As thousands of South Lake Tahoe residents who fled California’s Caldor Fire were cleared to return to their homes this weekend, officials warned there may be an unexpected threat waiting for them: bears.
“The delicate balance between humans and bears has been upset,” Sgt Simon Brown of the El Dorado County Sheriff’s Office told reporters, per the Associated Press.
With humans away for more than a week, the local bears became bolder, making more appearances in centrally located, urban neighborhoods than they usually do. In addition to humans being away, it’s possible that habitat and food source destruction from the wildfire may have compelled the bears to seek refuge in the urban areas, according to SFGate.
The bears have been strewing garbage around and, in some cases, entering homes uninvited. South Lake Tahoe Police Chief Dave Stevenson told local news station KCRA that the department had gotten reports of 17 break-ins this week, and 15 of them turned out to be perpetrated by bears.
Sgt. Brown told SFGate that it’s “not a crime” for bears to break into homes. And while law enforcement can’t “arrest” the animals, they will try to lure them away from homes, he said.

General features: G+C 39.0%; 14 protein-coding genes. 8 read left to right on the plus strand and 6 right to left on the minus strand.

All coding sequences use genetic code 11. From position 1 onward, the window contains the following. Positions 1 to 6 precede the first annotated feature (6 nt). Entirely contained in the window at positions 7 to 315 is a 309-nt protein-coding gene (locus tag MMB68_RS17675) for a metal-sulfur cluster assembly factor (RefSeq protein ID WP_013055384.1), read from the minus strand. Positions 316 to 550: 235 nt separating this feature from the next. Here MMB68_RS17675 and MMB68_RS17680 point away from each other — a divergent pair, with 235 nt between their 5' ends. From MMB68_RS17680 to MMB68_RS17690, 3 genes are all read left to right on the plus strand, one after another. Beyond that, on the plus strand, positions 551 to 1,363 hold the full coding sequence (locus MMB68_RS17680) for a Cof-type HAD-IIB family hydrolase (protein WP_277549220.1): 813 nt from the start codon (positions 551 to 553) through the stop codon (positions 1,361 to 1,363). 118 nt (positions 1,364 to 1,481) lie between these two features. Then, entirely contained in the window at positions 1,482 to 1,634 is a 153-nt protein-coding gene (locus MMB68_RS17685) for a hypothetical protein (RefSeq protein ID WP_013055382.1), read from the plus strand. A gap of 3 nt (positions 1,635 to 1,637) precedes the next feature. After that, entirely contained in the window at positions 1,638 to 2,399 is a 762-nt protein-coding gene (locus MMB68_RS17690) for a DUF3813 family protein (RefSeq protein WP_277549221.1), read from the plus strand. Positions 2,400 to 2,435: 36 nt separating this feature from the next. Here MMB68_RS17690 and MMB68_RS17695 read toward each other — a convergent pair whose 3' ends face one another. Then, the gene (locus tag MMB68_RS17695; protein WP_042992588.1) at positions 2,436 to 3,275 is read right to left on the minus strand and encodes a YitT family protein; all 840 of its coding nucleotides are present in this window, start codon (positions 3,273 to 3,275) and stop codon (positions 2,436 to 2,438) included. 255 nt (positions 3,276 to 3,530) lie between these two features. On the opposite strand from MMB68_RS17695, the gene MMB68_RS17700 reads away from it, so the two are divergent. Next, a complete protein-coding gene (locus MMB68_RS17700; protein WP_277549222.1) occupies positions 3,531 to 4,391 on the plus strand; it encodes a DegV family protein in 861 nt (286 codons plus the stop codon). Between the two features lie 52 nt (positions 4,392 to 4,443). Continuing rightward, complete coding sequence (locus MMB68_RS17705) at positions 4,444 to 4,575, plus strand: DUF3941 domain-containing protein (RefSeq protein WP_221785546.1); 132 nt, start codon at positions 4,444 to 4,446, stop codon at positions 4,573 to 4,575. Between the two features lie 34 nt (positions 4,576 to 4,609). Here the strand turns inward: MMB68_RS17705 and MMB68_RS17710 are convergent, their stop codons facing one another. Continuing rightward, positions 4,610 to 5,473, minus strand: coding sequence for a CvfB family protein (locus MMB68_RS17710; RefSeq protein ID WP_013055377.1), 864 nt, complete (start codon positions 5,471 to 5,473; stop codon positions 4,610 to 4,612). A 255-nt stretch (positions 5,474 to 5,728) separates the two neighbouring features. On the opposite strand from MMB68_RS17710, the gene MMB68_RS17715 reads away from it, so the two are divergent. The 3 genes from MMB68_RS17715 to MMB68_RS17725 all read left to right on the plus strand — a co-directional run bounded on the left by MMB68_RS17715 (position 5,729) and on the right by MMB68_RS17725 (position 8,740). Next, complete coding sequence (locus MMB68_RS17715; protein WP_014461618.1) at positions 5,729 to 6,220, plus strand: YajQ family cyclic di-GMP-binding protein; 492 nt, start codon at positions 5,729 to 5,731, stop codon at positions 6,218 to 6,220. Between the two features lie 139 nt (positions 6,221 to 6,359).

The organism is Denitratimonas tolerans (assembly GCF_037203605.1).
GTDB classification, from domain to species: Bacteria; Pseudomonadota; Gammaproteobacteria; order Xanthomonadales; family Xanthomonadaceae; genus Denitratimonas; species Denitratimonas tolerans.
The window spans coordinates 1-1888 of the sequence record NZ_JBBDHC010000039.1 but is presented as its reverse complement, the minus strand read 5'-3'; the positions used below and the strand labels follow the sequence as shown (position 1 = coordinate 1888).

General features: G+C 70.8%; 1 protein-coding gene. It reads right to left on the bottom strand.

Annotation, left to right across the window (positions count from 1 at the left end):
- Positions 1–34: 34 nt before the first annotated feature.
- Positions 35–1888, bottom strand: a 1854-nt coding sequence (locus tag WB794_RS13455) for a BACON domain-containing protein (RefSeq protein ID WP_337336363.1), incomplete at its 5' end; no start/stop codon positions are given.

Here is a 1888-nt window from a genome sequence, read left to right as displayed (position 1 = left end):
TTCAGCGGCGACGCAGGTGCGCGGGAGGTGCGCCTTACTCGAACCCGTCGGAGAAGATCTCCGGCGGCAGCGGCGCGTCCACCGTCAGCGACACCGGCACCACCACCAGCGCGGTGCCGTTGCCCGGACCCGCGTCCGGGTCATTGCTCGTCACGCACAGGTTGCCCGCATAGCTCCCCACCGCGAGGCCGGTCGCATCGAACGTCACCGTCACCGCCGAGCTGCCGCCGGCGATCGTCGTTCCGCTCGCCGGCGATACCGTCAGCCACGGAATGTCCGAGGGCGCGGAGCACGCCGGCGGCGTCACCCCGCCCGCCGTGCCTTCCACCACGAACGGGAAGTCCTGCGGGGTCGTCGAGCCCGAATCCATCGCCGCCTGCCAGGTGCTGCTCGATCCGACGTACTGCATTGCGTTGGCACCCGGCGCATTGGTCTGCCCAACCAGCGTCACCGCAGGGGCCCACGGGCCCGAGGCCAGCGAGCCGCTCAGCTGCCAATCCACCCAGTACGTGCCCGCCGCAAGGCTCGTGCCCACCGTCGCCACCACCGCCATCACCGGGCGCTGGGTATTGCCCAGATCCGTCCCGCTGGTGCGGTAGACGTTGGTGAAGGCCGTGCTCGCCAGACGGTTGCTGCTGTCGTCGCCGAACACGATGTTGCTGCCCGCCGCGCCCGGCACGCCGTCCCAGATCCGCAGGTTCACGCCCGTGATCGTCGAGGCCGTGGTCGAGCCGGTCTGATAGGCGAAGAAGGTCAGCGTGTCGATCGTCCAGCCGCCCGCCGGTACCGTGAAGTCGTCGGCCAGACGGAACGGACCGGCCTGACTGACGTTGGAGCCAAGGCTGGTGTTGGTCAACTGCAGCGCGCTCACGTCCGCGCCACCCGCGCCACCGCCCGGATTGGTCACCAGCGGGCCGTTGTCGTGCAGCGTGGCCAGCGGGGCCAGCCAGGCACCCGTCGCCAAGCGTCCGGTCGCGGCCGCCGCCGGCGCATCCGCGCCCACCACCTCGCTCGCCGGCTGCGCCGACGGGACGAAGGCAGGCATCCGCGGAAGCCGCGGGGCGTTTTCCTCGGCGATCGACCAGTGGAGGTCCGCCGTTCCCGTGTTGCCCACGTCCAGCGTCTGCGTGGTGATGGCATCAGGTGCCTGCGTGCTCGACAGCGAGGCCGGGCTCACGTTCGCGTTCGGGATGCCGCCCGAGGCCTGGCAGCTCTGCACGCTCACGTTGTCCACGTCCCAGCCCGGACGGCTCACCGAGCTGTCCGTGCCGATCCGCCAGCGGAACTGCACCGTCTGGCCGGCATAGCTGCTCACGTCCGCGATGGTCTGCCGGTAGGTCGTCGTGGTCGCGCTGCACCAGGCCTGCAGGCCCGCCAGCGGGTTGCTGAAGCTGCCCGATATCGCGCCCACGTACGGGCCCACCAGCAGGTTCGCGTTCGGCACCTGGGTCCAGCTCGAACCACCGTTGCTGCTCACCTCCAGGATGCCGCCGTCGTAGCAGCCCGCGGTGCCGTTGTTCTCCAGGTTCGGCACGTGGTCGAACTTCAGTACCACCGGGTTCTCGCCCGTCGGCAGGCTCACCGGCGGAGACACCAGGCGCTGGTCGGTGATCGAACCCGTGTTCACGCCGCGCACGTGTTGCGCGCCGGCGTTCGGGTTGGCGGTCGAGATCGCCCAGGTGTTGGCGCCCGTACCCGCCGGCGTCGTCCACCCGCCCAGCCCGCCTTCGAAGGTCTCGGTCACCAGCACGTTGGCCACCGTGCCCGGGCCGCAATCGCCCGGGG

Bear expert Toogee Sielsch has warned that returning residents should be cautious if they notice any indications a bear could have entered their home ― because the animal could still be inside.
“When you come home and if you find that it looks like a window’s open or door’s open and something has accessed into your house, don’t rush in and definitely don’t block that spot,” Sielsch told KCRA. “It might be a wild animal that has made ingress into your house because that spot’s the only way they’re going to know to get out of your house.”
Authorities lifted the mandatory evacuation orders for South Lake Tahoe and the surrounding areas on Sunday afternoon, downgrading them to a warning as firefighters managed to contain more of the Caldor Fire. Officials noted that the threat of the fire was not totally gone, and that the air remained smoky and especially hazardous to those with health issues.
The rapid growth of the Caldor Fire, which began on Aug. 14, led to the U.S. Forest Service closing nearly all national forests in the state through Sept. 17. Multiple state parks around California have also been fully or partially closed in the wake of a dozen large fires burning across the state.
Though wildfires have historically been a natural ― and even beneficial ― feature of the Western landscape, human-caused climate change and a legacy of counterproductive forest fire suppression have combined to create massive, deadlier and more destructive blazes. European settlers who colonized the U.S. and Canadian West largely implemented the practice of extinguishing wildfires ― rather than letting smaller, less intense fires run their course ― leading to a large buildup of flammable vegetation across the region. And a warming climate has led to significantly hotter and drier conditions in which big fires can ignite much more easily.
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